In 1986, leaders of rural and farm movements from around the world gathered in Geneva to discuss the deepening farm crisis that was forcing farmers off the land and devastating rural communities. It quickly became clear that many of the obstacles facing farmers in the U.S. were the same challenges facing farmers in Europe, Asia and Africa, and that international trade agreements were deeply affecting local rural communities across the globe. At the conclusion of the Geneva meeting, a small group of rural and farm leaders—who became IATP's original board of directors—identified the need for a new organization to examine the links between global policy and local communities.
Mark Ritchie, then a trade policy analyst for the state of Minnesota, returned from the Geneva meeting to the United States and incorporated the Institute for Agriculture and Trade Policy as a non-profit, tax-exempt organization, with the mission of fostering sustainable rural communities and regions. In 1987, IATP began to organize and report on the newly launched round of international trade negotiations being conducted by the General Agreement on Tariffs and Trade or GATT—which eventually became the World Trade Organization. The rules of agricultural trade set in the GATT and implemented at the WTO have deeply influenced national and local farm policies around the globe over the last two decades. Since its founding, IATP has played a unique role in analyzing international trade policy and summarizing the ramifications of these policies on local communities, both in the U.S. and abroad.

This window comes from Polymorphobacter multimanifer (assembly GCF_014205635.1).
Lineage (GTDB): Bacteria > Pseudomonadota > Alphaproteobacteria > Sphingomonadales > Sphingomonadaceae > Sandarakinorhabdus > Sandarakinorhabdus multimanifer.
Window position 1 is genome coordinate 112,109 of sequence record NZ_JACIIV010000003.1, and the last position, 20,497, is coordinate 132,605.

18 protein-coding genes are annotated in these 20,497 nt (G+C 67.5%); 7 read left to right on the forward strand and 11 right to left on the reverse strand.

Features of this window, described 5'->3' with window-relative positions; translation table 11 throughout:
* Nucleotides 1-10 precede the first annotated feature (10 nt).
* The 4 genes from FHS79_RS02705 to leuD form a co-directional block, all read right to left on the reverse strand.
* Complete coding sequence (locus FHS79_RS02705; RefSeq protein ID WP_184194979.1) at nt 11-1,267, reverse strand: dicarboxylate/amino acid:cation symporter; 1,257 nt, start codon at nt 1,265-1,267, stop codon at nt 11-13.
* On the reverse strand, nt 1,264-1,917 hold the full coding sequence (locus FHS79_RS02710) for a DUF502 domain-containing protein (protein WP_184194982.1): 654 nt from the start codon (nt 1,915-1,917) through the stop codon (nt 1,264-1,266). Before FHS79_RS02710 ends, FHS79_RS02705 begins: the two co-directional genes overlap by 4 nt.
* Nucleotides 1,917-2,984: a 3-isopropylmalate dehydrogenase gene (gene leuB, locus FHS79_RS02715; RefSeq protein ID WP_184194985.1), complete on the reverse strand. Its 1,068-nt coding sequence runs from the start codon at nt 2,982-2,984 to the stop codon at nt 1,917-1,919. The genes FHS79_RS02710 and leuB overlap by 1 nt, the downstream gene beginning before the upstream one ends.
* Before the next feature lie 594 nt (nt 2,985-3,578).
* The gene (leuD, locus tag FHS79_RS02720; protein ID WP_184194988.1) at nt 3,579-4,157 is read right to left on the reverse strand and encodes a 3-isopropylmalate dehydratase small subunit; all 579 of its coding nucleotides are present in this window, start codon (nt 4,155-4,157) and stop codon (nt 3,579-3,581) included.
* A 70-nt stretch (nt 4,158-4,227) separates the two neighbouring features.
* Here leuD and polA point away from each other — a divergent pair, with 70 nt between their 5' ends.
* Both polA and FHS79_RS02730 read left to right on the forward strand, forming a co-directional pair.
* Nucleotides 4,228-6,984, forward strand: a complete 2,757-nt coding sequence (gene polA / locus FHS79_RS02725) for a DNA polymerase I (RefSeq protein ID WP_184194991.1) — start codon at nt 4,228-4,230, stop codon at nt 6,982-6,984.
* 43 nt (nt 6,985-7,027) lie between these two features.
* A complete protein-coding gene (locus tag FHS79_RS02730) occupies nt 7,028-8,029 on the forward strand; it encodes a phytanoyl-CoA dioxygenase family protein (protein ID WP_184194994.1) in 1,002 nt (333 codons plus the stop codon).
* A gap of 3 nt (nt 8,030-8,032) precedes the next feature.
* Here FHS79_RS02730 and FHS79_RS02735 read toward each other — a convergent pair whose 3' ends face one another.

In the 1990s, IATP expanded beyond its initial focus on international policymaking institutions like the WTO to include the promotion of positive alternatives to economically, socially and environmentally destructive agricultural and trade practices. This wider focus gave IATP the opportunity to work with a much larger audience of partners. For example, with the Center for Agriculture and the Environment in the Netherlands, IATP developed tools to help U.S. farmers increase their income by reducing on-farm pollution. We tackled major health concerns of rural communities by organizing campaigns to stop the contamination of farmland by toxic waste incinerators. We helped launch international efforts to promote certified sustainable farming, fishing and forestry and sustainable consumption, including fair trade for farmers and fair wages for everyone working to put food on our tables. We put our ideas into action to demonstrate the viability of fair trade by founding Transfair USA, an international fair trade certification organization, and starting Peace Coffee, now a nationally consumed fair trade coffee brand.
With offices and staff in the U.S. and Europe, IATP continues to expand international partnerships, adapting ideas, strategies and experiences from the global community to the challenges facing local communities.